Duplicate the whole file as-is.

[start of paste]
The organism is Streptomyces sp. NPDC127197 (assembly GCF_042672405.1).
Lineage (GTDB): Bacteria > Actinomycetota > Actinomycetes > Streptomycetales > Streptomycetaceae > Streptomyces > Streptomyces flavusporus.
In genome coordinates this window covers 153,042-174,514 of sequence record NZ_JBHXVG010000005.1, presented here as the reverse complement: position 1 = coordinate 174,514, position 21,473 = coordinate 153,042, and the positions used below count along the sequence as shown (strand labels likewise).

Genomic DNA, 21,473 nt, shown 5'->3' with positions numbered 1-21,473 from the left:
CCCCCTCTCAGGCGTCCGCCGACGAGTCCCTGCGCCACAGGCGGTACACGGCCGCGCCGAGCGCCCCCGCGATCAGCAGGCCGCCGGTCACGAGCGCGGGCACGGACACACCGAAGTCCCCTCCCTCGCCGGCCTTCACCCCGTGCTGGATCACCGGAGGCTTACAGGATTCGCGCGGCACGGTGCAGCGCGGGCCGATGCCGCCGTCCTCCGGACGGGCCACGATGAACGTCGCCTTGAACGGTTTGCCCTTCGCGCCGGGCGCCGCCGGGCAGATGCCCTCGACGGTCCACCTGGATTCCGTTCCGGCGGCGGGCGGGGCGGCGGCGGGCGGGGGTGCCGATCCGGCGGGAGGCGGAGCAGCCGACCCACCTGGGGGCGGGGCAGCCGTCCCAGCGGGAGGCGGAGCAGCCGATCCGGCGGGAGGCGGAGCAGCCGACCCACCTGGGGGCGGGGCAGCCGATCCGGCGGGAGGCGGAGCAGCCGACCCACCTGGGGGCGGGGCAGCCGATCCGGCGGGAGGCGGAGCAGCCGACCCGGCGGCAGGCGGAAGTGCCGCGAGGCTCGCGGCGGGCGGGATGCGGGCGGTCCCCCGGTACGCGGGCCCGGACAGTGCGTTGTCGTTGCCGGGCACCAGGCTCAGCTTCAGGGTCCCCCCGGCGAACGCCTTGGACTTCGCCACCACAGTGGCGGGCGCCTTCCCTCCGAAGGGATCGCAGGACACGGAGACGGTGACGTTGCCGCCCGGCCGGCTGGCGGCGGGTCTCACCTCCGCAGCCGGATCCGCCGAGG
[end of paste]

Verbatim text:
The organism is Streptomyces sp. NPDC127197 (assembly GCF_042672405.1).
Lineage (GTDB): Bacteria > Actinomycetota > Actinomycetes > Streptomycetales > Streptomycetaceae > Streptomyces > Streptomyces flavusporus.
In genome coordinates this window covers 153,042-174,514 of sequence record NZ_JBHXVG010000005.1, presented here as the reverse complement: position 1 = coordinate 174,514, position 21,473 = coordinate 153,042, and the positions used below count along the sequence as shown (strand labels likewise).

Genomic DNA, 21,473 nt, shown 5'->3' with positions numbered 1-21,473 from the left:
CCCCCTCTCAGGCGTCCGCCGACGAGTCCCTGCGCCACAGGCGGTACACGGCCGCGCCGAGCGCCCCCGCGATCAGCAGGCCGCCGGTCACGAGCGCGGGCACGGACACACCGAAGTCCCCTCCCTCGCCGGCCTTCACCCCGTGCTGGATCACCGGAGGCTTACAGGATTCGCGCGGCACGGTGCAGCGCGGGCCGATGCCGCCGTCCTCCGGACGGGCCACGATGAACGTCGCCTTGAACGGTTTGCCCTTCGCGCCGGGCGCCGCCGGGCAGATGCCCTCGACGGTCCACCTGGATTCCGTTCCGGCGGCGGGCGGGGCGGCGGCGGGCGGGGGTGCCGATCCGGCGGGAGGCGGAGCAGCCGACCCACCTGGGGGCGGGGCAGCCGTCCCAGCGGGAGGCGGAGCAGCCGATCCGGCGGGAGGCGGAGCAGCCGACCCACCTGGGGGCGGGGCAGCCGATCCGGCGGGAGGCGGAGCAGCCGACCCACCTGGGGGCGGGGCAGCCGATCCGGCGGGAGGCGGAGCAGCCGACCCGGCGGCAGGCGGAAGTGCCGCGAGGCTCGCGGCGGGCGGGATGCGGGCGGTCCCCCGGTACGCGGGCCCGGACAGTGCGTTGTCGTTGCCGGGCACCAGGCTCAGCTTCAGGGTCCCCCCGGCGAACGCCTTGGACTTCGCCACCACAGTGGCGGGCGCCTTCCCTCCGAAGGGATCGCAGGACACGGAGACGGTGACGTTGCCGCCCGGCCGGCTGGCGGCGGGTCTCACCTCCGCAGCCGGATCCGCCGAGG